De-facto Relationships - What they are and what they mean for you?

9 Mar 2022
Author: Nadia Holdcroft
 

The Property (Relationships) Act 1976

When you enter a relationship it is an exciting time and things can often move quickly. While it can sometimes be an awkward conversation it is important that you consider the legal effects of the equal sharing rule under the Property (Relationships) Act 1976 (the Act) sooner rather than later. Don’t leave it to the end of your relationship when emotions and tensions are high.

The provisions of the Act set out how relationship property and separate property should be treated at the end of a relationship. It is commonly known that the Act applies to all relationships including married couples, civil union couples and de-facto couples whose relationship has lasted at least 3 years. In some cases that Act also applies to relationships of short duration (less than 3 years). 

De-Facto Relationships

If you are married or in a civil union the classification of your relationship is certain. Whether or not you are considered de-facto however can sometimes cause some confusion. The definition of a de-facto relationship is set out in the Act as two people who are aged 18 years and older and live together as a couple.

While the definition seems straight forward living together as a couple is not as straight forward as it seems.

The Act sets out a number of matters that are relevant in determining whether you live together as a couple including;

  1. the duration of the relationship;
  2. the nature and extent of common residence;
  3. whether or not a sexual relationship exists;
  4. the degree of financial dependence or interdependence, and any arrangements for financial support, between the parties;
  5. the ownership, use, and acquisition of property;
  6. the degree of mutual commitment to a shared life;
  7. the care and support of children;
  8. the performance of household duties; and
  9. the reputation and public aspects of the relationship.

When there is a disagreement about whether or not a de-facto relationship exists, the courts are able to determine this taking into account some but not necessarily all of the above factors. The courts have applied the above and determined in one case that friends and flatmates who ended up sleeping together and relied on each other emotionally, were in a de-facto relationship.

Another important fact to consider is the ownership of your property. Where an asset has been used or enjoyed for the benefit of the relationship the legal ownership being in one partner’s name does not protect it from a relationship property claim. The court often asked to determine the status of assets in relationship property disputes and just because an asset is only in your name, does not mean that your partner does not have an interest in it.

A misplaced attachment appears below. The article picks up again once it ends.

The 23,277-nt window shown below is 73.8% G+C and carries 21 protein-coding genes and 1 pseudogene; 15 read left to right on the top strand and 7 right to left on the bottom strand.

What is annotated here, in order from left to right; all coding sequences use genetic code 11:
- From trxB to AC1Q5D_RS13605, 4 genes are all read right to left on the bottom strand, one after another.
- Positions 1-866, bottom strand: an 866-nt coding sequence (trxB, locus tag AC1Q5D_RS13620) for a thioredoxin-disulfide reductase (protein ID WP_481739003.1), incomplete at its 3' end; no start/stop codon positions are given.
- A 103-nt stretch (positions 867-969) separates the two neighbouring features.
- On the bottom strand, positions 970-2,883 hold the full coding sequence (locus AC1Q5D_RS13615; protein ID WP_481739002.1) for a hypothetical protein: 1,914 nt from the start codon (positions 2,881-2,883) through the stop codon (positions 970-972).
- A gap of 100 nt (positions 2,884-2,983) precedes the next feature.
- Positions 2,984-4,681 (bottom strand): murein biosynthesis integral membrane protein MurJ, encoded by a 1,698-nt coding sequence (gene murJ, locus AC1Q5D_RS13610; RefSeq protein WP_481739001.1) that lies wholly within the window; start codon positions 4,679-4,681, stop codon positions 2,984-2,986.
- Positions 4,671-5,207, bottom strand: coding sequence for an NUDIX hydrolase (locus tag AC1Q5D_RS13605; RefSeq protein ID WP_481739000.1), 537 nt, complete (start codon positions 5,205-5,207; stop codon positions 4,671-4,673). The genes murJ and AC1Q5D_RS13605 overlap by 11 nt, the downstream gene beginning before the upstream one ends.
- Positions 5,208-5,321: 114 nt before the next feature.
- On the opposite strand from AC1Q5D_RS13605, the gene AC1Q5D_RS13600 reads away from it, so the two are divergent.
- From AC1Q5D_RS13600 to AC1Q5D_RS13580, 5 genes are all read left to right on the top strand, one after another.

Understanding the nature of your relationship and the treatment of your assets by yourself and your partner will become very important in the event of a separation. The general rule of thumb once it has been established that your relationship was de-facto is that all relationship property is divided equally between each partner. Relationship Assets includes the family home, the increase in value of property acquired before the relationship, property acquired during the relationship, vehicles, household chattels, income and any assets that have been purchased or maintained by that income, Kiwi Saver and any other asset that has benefited or been used by the relationship in some way.




Protect Yourself! Contracting Out Agreement

If you are in a de-facto relationship, or think there is a possibility you might be, then we recommend that you enter into a section 21 Agreement that contracts out of the provisions of the Act, commonly referred to as a Contracting Out Agreement. A Contracting Out Agreement is a written agreement setting out how the de-facto couple’s assets and liabilities are to be divided in the event of their separation or death. The couple therefore contracts out of the general equal sharing rule under the Act.

A Contracting Out Agreement can be made at any time. This includes: upon entering a new relationship, during a relationship, or even sometimes at the end of the relationship. You may choose to enter a Contracting Out Agreement if you have a significant amount of assets more than your partner, or if you want to protect your assets for the future interest of your children.

To ensure that a Contracting Out Agreement is binding it is essential for each party to obtain independent legal advice before signing and that the solicitor witnessing their signature is able to certify that their client understood the agreement and understood the effect and implication of entering into such an agreement. To enable a solicitor to do this full disclosure of all assets must be made to all parties.

If you have any questions or concerns regarding the status of your relationship and assets, we recommend that you get in touch with our specialist lawyers to discuss your situation and concerns. Getting legal advice early is crucial in ensuring that your property is dealt with in the manner that you expect and your interest your property is protected if your relationship ends.  

You can contact our specialist team at DTI Lawyers by phone on 07 282 0174 or email us directly. 



 
 
 
De-facto Relationships - What they are and what they mean for you?
About the Author
Nadia Holdcroft
Nadia Holdcroft is a member of the Commercial, Property and Private Client team at DTI Lawyers, Hamilton.